Emotion Tracking to Promote Behavior Change
Preventable behaviors contribute to many life threatening health problems. Behavior-change technologies have been deployed to modify these, but such systems typically draw on traditional behavioral theories that overlook affect. We examine the importance of emotion tracking for behavior change. First, we conducted interviews to explore how emotions influence unwanted behaviors. Next, we deployed a system intervention, in which 35 participants logged information for a self-selected, unwanted behavior (e.g., smoking or overeating) over 21 days. 16 participants engaged in standard behavior tracking using a Fact-Focused system to record objective information about goals. 19 participants used an Emotion-Focused system to record emotional consequences of behaviors. Emotion-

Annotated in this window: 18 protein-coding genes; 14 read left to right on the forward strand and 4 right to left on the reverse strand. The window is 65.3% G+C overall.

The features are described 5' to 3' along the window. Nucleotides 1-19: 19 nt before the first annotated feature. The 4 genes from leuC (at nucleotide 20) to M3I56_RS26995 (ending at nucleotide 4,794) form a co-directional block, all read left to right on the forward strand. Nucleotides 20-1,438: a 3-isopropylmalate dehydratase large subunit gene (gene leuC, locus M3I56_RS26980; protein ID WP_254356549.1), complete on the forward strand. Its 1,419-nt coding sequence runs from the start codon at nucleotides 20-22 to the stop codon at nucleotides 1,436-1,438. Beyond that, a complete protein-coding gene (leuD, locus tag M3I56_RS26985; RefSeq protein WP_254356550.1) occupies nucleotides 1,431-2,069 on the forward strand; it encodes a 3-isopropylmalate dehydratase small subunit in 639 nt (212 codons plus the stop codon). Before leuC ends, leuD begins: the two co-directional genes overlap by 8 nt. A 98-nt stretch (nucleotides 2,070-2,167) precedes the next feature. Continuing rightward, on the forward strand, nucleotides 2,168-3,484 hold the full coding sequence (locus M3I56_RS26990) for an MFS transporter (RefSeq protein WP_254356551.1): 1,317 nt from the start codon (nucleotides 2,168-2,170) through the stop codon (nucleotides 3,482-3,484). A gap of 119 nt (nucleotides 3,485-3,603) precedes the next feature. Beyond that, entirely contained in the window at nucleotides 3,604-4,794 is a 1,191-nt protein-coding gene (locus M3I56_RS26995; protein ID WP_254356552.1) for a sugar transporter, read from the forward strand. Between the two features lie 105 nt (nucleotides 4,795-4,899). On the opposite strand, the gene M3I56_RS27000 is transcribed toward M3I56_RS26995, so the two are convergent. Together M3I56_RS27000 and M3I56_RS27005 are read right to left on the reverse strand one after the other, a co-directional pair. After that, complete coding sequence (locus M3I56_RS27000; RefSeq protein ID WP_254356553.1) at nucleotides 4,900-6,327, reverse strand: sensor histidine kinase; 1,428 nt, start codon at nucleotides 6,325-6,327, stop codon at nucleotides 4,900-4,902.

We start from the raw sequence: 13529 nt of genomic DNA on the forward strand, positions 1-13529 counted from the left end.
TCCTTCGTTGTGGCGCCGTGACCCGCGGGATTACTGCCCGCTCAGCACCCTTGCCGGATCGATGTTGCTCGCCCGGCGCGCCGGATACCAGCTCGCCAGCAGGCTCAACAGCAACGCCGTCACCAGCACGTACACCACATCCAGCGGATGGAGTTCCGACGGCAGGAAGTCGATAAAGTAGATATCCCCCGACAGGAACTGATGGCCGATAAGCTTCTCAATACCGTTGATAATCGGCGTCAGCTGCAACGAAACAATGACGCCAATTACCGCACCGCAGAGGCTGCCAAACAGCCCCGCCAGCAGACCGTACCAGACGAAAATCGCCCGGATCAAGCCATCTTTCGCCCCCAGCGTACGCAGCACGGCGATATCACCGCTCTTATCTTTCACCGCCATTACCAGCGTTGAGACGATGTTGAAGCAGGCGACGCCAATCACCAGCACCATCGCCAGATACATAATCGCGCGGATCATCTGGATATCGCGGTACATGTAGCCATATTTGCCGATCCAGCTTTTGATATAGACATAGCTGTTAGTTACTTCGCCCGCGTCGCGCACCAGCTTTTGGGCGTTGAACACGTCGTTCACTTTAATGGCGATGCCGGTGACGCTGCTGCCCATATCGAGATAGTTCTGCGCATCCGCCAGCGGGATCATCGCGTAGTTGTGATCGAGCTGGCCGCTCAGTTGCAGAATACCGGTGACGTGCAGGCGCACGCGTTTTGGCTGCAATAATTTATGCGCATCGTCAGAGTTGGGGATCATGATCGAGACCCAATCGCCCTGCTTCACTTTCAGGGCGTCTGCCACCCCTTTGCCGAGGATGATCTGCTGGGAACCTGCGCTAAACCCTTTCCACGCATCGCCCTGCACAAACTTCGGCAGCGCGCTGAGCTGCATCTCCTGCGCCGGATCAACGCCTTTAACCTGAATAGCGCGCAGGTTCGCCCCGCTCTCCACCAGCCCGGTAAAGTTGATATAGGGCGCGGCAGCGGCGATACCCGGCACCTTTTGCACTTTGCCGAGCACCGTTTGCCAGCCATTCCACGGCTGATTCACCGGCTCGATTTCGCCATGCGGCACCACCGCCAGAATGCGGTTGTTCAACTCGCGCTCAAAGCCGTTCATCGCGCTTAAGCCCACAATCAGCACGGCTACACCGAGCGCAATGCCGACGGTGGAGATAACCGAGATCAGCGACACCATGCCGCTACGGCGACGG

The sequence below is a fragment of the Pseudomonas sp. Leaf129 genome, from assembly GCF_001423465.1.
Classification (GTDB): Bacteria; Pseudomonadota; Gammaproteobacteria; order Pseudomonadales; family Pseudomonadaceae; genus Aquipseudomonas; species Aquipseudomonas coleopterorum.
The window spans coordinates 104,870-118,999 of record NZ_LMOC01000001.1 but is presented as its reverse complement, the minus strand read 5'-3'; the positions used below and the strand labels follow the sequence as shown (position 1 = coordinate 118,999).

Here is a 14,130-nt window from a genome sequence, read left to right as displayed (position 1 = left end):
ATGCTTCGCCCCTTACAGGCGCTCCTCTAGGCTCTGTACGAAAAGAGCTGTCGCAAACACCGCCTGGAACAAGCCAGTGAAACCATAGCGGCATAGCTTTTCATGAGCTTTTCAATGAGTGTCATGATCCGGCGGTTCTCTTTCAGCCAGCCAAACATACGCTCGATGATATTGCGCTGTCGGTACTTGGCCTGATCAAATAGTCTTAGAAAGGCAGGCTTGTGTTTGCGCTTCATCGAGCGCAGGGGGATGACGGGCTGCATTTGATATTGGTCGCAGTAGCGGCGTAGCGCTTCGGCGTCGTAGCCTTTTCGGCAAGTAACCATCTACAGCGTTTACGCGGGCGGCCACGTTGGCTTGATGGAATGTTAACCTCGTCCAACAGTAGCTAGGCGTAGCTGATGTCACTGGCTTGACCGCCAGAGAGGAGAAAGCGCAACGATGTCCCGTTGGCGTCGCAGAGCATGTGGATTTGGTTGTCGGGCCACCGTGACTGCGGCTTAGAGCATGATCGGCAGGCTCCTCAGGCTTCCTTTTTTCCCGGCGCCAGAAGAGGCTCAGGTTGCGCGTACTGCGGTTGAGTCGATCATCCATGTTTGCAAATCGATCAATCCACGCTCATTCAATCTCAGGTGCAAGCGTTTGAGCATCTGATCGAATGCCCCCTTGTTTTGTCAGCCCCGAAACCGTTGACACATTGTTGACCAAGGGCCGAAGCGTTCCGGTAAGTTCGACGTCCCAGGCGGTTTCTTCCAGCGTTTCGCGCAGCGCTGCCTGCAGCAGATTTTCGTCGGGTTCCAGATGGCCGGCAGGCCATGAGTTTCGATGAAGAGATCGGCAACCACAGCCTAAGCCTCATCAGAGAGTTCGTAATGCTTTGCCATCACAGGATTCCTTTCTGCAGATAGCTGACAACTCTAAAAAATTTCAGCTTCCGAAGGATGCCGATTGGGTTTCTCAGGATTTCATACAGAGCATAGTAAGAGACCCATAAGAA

Focused logging promoted more successful behavior change and analysis of logfiles revealed mechanisms for success: greater engagement of negative affect for unsuccessful days and increased insight were key to motivating change. We present design implications to improve behavior-change technologies with emotion tracking.